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Fasciola hepatica-Pseudosuccinea columella interaction: effect of increasing parasite doses, successive exposures and geographical origin on the infection outcome of susceptible and naturally-resistant snails from Cuba

Alba, Annia, Vázquez, Antonio A., Sánchez, Jorge, Duval, David, Hernández, Hilda M., Sabourin, Emeline, Vittecoq, Marion, Hurtrez-Boussés, Sylvie, Gourbal, Benjamin
Parasites & vectors 2018 v.11 no.1 pp. 559
Fasciola hepatica, Pseudosuccinea columella, allopatry, encapsulation, evolutionary biology, fascioliasis, genetic markers, humans, livestock, miracidia, models, parasites, phenotype, provenance, snails, sympatry, vector control, wildlife, Caribbean, Cuba, Dominican Republic, France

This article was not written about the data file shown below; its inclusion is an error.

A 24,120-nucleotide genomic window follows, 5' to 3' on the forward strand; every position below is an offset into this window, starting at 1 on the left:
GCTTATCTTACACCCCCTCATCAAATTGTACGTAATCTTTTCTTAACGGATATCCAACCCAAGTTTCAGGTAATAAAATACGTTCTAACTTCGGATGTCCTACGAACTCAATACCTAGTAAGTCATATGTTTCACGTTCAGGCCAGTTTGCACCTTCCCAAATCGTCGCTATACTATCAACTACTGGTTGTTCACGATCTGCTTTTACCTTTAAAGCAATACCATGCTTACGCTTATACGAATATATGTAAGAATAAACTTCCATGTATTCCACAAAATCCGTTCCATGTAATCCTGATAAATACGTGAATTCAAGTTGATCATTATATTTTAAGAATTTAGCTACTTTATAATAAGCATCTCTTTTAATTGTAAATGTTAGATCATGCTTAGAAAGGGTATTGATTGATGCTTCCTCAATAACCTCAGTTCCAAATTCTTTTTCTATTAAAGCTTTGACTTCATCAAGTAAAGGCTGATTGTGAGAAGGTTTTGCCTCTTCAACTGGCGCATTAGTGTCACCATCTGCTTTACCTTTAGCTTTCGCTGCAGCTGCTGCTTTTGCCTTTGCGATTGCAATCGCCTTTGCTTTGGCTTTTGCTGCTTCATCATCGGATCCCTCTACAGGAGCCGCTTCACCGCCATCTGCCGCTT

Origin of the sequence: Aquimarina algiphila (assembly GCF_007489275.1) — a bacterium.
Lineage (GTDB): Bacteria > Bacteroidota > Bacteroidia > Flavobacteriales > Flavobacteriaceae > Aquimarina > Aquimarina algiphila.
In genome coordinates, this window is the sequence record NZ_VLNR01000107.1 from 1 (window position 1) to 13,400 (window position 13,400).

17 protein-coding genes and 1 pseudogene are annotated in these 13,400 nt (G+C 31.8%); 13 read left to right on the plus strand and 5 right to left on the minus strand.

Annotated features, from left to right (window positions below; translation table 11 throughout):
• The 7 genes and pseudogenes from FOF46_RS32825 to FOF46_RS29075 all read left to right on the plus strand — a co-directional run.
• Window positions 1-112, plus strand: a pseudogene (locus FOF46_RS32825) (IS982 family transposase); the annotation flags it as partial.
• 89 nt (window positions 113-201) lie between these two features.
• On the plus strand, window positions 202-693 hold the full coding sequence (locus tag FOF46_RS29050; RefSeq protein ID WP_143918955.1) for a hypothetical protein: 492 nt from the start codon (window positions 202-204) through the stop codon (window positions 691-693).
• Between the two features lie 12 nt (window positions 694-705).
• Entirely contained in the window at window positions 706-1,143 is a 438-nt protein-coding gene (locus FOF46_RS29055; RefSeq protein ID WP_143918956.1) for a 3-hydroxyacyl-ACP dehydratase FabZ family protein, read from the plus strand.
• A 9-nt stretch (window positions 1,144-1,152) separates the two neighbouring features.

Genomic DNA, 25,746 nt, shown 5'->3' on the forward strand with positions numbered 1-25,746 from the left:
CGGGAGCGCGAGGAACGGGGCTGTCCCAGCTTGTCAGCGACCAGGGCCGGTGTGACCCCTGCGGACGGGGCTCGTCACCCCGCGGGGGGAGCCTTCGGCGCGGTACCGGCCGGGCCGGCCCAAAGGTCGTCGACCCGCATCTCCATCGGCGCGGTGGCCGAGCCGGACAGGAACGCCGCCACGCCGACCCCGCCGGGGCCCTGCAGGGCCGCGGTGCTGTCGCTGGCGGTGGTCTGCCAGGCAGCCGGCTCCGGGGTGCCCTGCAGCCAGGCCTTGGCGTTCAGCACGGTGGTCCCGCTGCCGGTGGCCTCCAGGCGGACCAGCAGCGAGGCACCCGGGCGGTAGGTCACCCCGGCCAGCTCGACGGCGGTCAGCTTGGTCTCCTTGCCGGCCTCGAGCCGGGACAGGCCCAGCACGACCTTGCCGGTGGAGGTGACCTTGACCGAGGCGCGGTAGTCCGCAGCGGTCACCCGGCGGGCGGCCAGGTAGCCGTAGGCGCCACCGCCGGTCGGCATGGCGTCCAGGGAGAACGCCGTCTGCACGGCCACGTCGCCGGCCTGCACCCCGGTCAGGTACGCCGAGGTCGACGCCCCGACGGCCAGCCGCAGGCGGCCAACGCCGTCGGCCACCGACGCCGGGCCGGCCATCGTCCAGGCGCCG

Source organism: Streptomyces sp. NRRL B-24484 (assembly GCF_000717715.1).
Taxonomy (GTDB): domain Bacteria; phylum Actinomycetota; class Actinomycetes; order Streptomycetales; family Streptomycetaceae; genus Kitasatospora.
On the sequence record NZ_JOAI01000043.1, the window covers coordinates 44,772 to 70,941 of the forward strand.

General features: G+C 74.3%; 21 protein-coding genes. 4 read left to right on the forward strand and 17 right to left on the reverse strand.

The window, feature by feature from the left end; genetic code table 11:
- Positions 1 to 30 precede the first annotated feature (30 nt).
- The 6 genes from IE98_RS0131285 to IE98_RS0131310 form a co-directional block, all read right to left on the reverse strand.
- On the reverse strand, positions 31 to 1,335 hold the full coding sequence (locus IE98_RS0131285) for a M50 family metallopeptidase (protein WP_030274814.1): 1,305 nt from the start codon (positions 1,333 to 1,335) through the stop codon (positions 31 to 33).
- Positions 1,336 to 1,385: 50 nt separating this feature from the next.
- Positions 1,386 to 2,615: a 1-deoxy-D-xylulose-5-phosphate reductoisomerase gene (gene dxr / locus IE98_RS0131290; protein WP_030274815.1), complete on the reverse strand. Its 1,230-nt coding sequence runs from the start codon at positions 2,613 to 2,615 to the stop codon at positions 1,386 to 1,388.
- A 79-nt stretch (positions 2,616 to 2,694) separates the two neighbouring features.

BACKGROUND: Pseudosuccinea columella is one of the most widespread vectors of Fasciola hepatica, a globally distributed trematode that affects humans, livestock and wildlife. The exclusive occurrence in Cuba of susceptible and naturally-resistant populations to F. hepatica within this snail species, offers a fascinating model for evolutionary biology, health sciences and vector control strategies. In particular, resistance in P. columella is characterized by the encapsulation of the parasite by host’s immune cells and has been experimentally tested using different Cuban F. hepatica isolates with no records of successful infection. Here, we aimed to explore for the first time, the effect of different parasite doses, successive exposures and different parasite origins on the infection outcomes of the two phenotypes of P. columella occurring in Cuba. METHODS: To increase the chances for F. hepatica to establish, we challenged Cuban P. columella with increasing single parasite doses of 5, 15 or 30 miracidia and serial exposures (three-times) of 5 miracidia using a sympatric F. hepatica isolate from Cuba, previously characterized by microsatellite markers. Additionally, we exposed the snails to F. hepatica from different geographical origins (i.e. Dominican Republic and France). Parasite prevalence, redial burden and survival of snails were recorded at 25 days post-exposure. RESULTS: No parasite development was noted in snails from the resistant populations independent of the experimental approach. Contrastingly, an overall increase in prevalence and redial burden was observed in susceptible snails when infected with high miracidia doses and after serial exposures. Significant differences in redial burden between single 15 miracidia and serial 3 × 5 miracidia infected snails suggest that immune priming potentially occurs in susceptible P. columella. Compatibility differences of allopatric (Caribbean vs European) F. hepatica with susceptible snails were related to the geographical scale of the combinations. CONCLUSIONS: Here, the effectiveness of P. columella resistance to F. hepatica does not decline with increasing parasite doses, successive infection or different geographical origins of parasite isolates, while presenting new evidence for specificity for infection in susceptible P. columella snails. Understanding the peculiarities of the P. columella-F. hepatica interaction and the extent of the resistant phenotype is crucial for an effective parasite control and for developing alternatives to tackle fasciolosis transmission.